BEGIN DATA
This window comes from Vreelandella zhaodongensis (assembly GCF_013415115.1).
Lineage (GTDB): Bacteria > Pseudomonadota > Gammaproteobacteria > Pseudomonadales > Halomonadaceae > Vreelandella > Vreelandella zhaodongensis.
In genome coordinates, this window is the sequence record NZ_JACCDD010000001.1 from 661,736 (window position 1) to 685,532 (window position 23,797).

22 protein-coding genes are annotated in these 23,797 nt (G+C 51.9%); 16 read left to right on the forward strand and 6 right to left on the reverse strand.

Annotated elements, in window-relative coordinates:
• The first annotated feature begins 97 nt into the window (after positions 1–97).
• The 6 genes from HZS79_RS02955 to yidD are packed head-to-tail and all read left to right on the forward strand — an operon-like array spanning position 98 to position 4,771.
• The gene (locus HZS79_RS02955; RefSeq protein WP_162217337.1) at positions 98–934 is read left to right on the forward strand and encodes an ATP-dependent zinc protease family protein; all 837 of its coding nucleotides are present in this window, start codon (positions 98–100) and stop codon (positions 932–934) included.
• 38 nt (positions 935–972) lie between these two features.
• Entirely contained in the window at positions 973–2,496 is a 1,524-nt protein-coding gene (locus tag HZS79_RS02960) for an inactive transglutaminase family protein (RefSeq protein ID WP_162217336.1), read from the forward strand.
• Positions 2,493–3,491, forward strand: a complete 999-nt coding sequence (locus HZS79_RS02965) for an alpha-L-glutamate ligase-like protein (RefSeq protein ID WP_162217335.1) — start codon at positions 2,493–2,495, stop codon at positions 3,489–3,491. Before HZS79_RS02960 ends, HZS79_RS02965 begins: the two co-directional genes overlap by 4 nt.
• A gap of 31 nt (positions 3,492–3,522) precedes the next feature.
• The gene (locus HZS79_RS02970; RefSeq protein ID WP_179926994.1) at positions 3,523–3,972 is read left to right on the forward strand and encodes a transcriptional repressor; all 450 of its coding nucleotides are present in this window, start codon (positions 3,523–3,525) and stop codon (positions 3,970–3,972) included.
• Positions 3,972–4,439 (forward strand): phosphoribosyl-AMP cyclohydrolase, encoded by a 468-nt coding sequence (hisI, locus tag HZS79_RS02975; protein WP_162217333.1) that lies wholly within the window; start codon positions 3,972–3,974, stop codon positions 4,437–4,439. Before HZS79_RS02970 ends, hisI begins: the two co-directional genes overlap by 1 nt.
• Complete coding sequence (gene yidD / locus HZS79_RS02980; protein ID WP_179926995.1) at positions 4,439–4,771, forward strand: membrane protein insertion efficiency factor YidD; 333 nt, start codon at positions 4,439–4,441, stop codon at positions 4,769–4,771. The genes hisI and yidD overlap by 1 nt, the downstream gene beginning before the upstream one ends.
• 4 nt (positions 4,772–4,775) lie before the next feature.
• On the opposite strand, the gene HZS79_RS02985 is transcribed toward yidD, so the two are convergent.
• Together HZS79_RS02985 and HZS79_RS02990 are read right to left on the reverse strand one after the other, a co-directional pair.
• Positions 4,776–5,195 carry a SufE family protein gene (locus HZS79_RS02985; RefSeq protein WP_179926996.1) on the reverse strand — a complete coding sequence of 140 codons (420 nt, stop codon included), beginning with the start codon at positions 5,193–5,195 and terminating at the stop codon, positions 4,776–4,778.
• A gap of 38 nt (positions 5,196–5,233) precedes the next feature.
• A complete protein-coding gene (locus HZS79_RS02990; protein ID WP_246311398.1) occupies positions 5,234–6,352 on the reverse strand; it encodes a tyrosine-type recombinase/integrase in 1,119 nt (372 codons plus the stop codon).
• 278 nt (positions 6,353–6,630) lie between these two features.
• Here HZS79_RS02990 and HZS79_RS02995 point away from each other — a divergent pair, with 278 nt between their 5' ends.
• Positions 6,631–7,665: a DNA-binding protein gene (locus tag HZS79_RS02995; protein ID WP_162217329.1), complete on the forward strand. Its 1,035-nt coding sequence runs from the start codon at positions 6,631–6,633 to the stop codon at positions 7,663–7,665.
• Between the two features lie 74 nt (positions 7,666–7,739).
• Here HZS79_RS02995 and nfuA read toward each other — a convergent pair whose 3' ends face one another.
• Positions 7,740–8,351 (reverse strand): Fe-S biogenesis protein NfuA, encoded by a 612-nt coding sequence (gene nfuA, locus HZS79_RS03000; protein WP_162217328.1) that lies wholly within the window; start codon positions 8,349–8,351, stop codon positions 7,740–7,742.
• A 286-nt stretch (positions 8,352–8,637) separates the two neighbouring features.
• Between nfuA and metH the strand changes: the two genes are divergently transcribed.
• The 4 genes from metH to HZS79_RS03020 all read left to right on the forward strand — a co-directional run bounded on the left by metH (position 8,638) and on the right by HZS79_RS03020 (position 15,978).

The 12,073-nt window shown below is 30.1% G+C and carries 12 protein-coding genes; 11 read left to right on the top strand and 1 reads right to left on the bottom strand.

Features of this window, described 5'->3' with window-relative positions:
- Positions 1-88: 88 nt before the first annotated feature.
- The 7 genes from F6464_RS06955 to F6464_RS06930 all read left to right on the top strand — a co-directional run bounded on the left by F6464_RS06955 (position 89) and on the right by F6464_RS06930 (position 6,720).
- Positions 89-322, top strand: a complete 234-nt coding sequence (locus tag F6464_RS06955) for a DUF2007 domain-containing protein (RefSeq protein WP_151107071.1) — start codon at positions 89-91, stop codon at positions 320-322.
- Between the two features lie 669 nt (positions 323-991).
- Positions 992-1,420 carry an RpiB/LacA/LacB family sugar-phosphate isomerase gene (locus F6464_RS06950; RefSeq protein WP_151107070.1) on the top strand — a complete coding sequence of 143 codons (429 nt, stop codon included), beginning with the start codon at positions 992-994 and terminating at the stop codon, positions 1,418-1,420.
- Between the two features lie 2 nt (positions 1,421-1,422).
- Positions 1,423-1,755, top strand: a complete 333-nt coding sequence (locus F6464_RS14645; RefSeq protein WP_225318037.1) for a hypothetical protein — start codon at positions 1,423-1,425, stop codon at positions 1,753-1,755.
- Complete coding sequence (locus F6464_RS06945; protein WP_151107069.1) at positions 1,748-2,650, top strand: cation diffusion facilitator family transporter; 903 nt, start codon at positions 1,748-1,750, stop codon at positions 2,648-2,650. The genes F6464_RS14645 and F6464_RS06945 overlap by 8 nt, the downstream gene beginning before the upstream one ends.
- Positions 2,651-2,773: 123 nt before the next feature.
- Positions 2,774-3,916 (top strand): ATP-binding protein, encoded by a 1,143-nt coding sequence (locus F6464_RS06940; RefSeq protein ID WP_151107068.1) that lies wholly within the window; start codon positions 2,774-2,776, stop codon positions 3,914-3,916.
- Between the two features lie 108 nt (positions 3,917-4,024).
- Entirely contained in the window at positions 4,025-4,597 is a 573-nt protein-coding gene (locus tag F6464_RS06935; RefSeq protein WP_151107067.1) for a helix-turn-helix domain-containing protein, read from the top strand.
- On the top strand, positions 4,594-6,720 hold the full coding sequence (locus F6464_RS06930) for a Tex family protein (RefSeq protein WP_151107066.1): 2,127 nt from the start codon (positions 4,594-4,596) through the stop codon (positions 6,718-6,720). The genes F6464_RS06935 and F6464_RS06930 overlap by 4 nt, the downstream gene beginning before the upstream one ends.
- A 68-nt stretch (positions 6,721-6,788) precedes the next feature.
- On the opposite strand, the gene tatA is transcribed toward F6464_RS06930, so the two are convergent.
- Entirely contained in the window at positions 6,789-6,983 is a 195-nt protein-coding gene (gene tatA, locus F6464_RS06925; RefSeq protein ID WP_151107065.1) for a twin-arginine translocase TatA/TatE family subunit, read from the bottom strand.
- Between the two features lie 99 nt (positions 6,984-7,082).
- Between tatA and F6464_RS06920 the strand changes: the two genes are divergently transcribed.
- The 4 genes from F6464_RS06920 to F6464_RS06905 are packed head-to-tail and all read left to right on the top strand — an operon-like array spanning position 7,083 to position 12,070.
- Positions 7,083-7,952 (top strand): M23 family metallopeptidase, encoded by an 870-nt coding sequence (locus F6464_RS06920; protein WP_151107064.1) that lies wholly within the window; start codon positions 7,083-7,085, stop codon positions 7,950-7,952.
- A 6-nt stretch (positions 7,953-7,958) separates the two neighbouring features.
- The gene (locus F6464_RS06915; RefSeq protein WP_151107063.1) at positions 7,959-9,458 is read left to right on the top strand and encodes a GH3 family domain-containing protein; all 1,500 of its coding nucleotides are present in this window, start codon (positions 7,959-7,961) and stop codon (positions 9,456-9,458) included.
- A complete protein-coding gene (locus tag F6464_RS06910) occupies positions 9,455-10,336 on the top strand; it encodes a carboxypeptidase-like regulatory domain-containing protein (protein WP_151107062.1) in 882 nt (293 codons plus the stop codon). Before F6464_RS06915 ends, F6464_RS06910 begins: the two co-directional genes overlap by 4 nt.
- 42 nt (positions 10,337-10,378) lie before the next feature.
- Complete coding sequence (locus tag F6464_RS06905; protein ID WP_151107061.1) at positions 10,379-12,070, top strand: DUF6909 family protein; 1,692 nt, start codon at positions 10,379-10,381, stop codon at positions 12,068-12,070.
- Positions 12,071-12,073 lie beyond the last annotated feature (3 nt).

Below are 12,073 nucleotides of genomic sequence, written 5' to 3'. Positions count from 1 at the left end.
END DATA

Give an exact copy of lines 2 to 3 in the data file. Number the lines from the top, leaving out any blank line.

Lineage (GTDB): Bacteria > Pseudomonadota > Gammaproteobacteria > Pseudomonadales > Halomonadaceae > Vreelandella > Vreelandella zhaodongensis.
In genome coordinates, this window is the sequence record NZ_JACCDD010000001.1 from 661,736 (window position 1) to 685,532 (window position 23,797).